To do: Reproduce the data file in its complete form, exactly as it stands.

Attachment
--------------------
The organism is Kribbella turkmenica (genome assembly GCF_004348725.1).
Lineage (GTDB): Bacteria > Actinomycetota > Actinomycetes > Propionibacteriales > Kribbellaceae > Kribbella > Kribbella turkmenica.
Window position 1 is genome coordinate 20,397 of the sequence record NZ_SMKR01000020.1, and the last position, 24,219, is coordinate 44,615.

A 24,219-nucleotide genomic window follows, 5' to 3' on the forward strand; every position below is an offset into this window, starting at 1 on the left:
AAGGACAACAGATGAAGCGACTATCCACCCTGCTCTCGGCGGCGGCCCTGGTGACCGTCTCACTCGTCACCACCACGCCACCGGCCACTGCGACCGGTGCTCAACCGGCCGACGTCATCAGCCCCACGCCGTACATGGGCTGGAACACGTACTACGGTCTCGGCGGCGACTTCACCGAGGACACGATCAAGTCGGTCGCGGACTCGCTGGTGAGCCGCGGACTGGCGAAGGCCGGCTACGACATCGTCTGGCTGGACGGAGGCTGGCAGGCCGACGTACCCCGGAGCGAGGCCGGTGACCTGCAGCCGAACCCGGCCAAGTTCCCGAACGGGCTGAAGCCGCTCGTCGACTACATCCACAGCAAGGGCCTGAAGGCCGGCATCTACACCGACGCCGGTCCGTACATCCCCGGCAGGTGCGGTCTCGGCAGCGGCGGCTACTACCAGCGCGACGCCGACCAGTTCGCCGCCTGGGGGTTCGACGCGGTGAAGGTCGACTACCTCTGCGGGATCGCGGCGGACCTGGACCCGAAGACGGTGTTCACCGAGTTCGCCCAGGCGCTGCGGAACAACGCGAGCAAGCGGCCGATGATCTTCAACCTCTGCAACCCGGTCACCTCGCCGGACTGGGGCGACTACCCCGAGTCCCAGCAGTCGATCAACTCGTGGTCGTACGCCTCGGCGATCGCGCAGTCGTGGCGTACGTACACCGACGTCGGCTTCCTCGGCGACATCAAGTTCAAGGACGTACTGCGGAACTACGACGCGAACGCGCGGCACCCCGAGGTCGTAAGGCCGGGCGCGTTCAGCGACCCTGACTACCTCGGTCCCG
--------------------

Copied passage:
The organism is Kribbella turkmenica (genome assembly GCF_004348725.1).
Lineage (GTDB): Bacteria > Actinomycetota > Actinomycetes > Propionibacteriales > Kribbellaceae > Kribbella > Kribbella turkmenica.
Window position 1 is genome coordinate 20,397 of the sequence record NZ_SMKR01000020.1, and the last position, 24,219, is coordinate 44,615.

A 24,219-nucleotide genomic window follows, 5' to 3' on the forward strand; every position below is an offset into this window, starting at 1 on the left:
AAGGACAACAGATGAAGCGACTATCCACCCTGCTCTCGGCGGCGGCCCTGGTGACCGTCTCACTCGTCACCACCACGCCACCGGCCACTGCGACCGGTGCTCAACCGGCCGACGTCATCAGCCCCACGCCGTACATGGGCTGGAACACGTACTACGGTCTCGGCGGCGACTTCACCGAGGACACGATCAAGTCGGTCGCGGACTCGCTGGTGAGCCGCGGACTGGCGAAGGCCGGCTACGACATCGTCTGGCTGGACGGAGGCTGGCAGGCCGACGTACCCCGGAGCGAGGCCGGTGACCTGCAGCCGAACCCGGCCAAGTTCCCGAACGGGCTGAAGCCGCTCGTCGACTACATCCACAGCAAGGGCCTGAAGGCCGGCATCTACACCGACGCCGGTCCGTACATCCCCGGCAGGTGCGGTCTCGGCAGCGGCGGCTACTACCAGCGCGACGCCGACCAGTTCGCCGCCTGGGGGTTCGACGCGGTGAAGGTCGACTACCTCTGCGGGATCGCGGCGGACCTGGACCCGAAGACGGTGTTCACCGAGTTCGCCCAGGCGCTGCGGAACAACGCGAGCAAGCGGCCGATGATCTTCAACCTCTGCAACCCGGTCACCTCGCCGGACTGGGGCGACTACCCCGAGTCCCAGCAGTCGATCAACTCGTGGTCGTACGCCTCGGCGATCGCGCAGTCGTGGCGTACGTACACCGACGTCGGCTTCCTCGGCGACATCAAGTTCAAGGACGTACTGCGGAACTACGACGCGAACGCGCGGCACCCCGAGGTCGTAAGGCCGGGCGCGTTCAGCGACCCTGACTACCTCGGTCCCG